The colonial-era had experienced labour outflows in the first half of the twentieth century – West Indies, Mauritius, Malaysia, Singapore, South Africa, present-day Myanmar, East Africa and the coastal countries of the Persian Gulf. (IMF report, 2003). One of the major challenges in South Asia is the low female labour force outcome where only 28% of women actively participate in the labour market. Almost 81% of these women are in vulnerable forms of employment. (World Employment Social Outlook Report 2017). The labour migration issues are widely acknowledged globally, but there are vast challenges in both sending and destination countries.
The challenges consist of the migrant workers in both origin and receiving ends. The higher costs of migration, verbal agreements, trickery from agents, lower skills of the workers, and low living standards of at the destination countries. These all could be solved with a common negotiation platform within the South Asian nations and the destination countries with bilateral agreements or multilateral arrangements. The economic impact of these labours are bringing to this part of the world, they deserve an immediate response from the mother country.
We are very proud of the reports on how much growth we are having in the economy by exporting our laborers, the numbers are quite significant and globally it generates a noteworthy impact. But the protection of these workers has not ensured as well as the facilities they receive from both ends. We must ensure international standard labor laws along with working hours, rest and recreation, wages, overtime, leave, healthcare services, and freedom of movement.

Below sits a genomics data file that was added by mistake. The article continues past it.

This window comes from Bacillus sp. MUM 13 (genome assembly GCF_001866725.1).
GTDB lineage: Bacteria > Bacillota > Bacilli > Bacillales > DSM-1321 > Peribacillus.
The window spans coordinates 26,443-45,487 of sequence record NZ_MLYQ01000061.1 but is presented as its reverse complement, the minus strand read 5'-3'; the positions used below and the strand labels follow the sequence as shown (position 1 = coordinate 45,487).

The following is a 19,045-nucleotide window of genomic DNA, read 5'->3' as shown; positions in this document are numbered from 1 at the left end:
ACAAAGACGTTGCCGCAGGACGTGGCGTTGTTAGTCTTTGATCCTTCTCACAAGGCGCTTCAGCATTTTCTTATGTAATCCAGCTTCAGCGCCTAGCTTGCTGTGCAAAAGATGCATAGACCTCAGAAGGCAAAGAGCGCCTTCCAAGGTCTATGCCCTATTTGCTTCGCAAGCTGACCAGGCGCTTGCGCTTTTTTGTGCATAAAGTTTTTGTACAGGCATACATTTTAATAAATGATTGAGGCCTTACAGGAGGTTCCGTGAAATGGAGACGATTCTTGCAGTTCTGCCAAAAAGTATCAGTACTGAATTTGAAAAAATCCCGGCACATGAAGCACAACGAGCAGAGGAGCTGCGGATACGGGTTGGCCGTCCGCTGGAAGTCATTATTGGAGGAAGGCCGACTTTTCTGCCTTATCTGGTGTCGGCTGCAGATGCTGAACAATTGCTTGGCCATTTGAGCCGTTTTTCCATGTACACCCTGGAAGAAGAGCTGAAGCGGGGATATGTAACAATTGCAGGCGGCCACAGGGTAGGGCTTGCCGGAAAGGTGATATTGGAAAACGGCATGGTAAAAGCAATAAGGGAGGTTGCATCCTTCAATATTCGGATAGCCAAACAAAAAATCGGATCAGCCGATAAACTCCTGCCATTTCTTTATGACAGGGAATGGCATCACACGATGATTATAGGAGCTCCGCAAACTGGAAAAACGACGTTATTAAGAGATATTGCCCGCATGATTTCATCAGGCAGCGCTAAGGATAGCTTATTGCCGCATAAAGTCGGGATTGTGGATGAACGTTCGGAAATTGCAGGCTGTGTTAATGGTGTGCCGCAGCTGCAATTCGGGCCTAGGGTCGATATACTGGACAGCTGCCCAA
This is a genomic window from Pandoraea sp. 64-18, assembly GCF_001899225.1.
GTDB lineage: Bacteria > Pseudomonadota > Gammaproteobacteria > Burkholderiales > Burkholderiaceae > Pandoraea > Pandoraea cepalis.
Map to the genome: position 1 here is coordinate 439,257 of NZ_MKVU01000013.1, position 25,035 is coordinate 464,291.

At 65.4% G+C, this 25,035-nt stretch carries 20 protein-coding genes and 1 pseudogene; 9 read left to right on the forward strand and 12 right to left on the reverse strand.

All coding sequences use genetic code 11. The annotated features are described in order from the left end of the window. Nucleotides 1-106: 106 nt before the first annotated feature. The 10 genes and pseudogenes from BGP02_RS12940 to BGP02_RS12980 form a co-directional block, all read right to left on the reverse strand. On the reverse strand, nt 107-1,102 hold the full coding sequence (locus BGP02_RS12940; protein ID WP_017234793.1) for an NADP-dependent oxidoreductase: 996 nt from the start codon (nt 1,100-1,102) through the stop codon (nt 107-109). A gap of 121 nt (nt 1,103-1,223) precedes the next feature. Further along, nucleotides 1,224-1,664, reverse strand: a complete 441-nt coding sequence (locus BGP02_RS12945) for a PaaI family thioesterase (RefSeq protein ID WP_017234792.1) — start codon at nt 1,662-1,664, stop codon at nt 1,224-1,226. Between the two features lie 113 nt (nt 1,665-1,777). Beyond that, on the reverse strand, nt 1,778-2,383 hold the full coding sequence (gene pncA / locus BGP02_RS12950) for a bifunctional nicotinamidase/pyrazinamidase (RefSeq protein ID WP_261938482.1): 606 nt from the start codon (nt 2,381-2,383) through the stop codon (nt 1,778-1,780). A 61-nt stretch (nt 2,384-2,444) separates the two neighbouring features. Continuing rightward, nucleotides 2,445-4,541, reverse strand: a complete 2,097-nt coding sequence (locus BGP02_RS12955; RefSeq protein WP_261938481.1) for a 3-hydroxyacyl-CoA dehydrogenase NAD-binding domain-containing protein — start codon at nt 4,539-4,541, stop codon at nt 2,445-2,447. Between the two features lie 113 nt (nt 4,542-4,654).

There is an urgent need for specific arrangements to look after the welfare of migrant workers including visiting their workplaces, responding to their queries and complaints, and extending consular services to expatriate workers. Ample measures are required to increase financial assistance for stranded workers waiting to be repatriated. Before setting new working destinations, women migrants must be made aware of the safety and security measures abroad, especially protective measures on violence against women and sexual harassment.
There should be soft training on the cultural and behavioral patterns of the host country. The leaflets or reading materials must be developed considering the education level of the workers, audio-visual materials could also be prepared for them which will be handy in new workplaces. Many organizations are already working to ensure the welfare of migrant workers, but a joint approach regionally can change the course and solicit the sacrifices and contributions of the laborers we are exporting.